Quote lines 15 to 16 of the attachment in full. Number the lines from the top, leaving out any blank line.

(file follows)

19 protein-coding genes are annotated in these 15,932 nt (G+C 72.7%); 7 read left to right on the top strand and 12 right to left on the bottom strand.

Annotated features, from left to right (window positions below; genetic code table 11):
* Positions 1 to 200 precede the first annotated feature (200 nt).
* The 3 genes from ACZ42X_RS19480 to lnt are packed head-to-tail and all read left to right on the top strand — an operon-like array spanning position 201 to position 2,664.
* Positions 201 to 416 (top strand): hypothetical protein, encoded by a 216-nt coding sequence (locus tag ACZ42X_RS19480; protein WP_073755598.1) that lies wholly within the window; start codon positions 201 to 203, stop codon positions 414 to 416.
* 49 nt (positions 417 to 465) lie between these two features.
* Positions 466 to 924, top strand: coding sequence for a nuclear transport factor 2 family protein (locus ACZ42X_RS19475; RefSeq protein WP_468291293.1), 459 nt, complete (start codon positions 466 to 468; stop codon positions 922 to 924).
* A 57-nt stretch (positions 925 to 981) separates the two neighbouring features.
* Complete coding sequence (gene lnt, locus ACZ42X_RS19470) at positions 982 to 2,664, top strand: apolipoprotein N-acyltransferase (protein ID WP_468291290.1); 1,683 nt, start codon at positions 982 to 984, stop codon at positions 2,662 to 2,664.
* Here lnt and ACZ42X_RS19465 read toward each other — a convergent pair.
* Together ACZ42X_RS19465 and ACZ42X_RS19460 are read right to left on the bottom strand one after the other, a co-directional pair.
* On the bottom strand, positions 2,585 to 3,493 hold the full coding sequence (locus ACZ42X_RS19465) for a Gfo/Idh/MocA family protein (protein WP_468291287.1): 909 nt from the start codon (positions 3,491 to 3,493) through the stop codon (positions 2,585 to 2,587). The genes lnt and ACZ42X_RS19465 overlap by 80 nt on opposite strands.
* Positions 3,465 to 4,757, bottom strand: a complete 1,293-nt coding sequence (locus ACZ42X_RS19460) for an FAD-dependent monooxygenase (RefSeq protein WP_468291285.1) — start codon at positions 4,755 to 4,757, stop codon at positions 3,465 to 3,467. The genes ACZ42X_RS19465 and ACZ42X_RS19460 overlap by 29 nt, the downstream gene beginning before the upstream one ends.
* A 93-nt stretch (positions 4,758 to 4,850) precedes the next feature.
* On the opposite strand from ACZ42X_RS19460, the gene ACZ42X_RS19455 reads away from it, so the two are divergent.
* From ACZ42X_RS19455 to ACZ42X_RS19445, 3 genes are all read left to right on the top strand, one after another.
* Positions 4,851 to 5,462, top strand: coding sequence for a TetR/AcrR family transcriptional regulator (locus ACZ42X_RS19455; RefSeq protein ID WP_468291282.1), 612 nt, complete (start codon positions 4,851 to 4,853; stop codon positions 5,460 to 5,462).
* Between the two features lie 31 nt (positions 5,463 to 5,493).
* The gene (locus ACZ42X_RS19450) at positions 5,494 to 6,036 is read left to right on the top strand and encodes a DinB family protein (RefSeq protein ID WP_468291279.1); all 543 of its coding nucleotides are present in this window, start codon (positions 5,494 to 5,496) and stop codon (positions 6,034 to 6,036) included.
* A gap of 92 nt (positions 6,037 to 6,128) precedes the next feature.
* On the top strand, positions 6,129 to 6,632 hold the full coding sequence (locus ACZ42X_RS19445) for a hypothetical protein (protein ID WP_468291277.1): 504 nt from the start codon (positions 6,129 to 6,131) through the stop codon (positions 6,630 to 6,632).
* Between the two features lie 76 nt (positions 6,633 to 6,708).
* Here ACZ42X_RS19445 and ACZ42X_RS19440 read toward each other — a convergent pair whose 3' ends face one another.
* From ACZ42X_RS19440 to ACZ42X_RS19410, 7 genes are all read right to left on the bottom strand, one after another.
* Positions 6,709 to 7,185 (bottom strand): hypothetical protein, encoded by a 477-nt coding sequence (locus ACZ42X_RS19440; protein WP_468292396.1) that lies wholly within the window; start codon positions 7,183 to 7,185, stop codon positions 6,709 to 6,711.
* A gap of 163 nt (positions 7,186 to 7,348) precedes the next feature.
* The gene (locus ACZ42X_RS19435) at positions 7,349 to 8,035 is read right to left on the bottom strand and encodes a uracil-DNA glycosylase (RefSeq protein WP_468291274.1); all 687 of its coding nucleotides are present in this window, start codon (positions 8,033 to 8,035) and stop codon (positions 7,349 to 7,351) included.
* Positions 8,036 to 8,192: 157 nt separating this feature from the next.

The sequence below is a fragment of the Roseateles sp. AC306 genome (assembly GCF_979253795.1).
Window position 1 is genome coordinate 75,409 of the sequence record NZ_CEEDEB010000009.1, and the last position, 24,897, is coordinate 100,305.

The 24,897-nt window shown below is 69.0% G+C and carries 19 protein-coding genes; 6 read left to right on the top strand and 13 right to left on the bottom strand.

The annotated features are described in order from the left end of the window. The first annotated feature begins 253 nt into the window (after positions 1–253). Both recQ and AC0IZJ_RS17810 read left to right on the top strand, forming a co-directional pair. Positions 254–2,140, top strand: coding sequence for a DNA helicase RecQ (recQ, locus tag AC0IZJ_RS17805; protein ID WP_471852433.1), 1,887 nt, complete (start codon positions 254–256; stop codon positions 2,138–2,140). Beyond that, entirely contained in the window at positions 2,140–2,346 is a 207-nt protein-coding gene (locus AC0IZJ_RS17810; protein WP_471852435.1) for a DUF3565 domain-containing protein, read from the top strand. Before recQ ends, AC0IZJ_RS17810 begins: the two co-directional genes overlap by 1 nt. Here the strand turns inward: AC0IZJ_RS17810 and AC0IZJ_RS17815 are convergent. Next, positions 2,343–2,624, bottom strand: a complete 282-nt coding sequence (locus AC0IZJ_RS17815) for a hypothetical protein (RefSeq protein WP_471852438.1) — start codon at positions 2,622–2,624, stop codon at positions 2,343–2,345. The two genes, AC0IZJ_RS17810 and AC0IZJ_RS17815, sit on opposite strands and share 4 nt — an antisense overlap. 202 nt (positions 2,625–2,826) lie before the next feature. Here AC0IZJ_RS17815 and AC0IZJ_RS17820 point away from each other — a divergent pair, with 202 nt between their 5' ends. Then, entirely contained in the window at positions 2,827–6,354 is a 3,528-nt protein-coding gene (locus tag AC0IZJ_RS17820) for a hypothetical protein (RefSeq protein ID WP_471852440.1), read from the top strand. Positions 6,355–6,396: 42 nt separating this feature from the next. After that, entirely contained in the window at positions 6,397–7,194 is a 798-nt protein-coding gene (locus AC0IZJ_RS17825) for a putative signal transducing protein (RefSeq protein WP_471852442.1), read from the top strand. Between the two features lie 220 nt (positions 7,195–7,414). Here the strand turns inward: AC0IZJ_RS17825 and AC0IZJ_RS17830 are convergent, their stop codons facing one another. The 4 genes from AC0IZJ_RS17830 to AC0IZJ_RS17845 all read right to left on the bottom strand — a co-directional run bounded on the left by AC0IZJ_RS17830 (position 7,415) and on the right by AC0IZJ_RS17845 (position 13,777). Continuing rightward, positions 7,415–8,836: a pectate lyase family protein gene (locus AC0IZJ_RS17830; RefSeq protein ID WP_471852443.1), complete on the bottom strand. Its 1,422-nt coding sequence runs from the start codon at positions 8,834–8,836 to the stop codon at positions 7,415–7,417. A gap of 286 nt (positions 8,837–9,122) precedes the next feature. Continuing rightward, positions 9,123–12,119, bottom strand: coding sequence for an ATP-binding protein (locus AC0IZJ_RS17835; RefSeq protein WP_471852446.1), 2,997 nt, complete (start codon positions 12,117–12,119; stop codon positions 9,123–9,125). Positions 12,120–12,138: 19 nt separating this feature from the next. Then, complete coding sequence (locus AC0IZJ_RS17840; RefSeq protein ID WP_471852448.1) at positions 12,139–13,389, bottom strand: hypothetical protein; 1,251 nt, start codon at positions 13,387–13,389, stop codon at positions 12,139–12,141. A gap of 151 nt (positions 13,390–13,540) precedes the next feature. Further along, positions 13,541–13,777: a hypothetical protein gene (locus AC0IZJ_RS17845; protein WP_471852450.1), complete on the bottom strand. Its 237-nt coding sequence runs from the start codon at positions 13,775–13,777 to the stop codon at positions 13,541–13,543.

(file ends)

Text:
* On the opposite strand from ACZ42X_RS19460, the gene ACZ42X_RS19455 reads away from it, so the two are divergent.
* From ACZ42X_RS19455 to ACZ42X_RS19445, 3 genes are all read left to right on the top strand, one after another.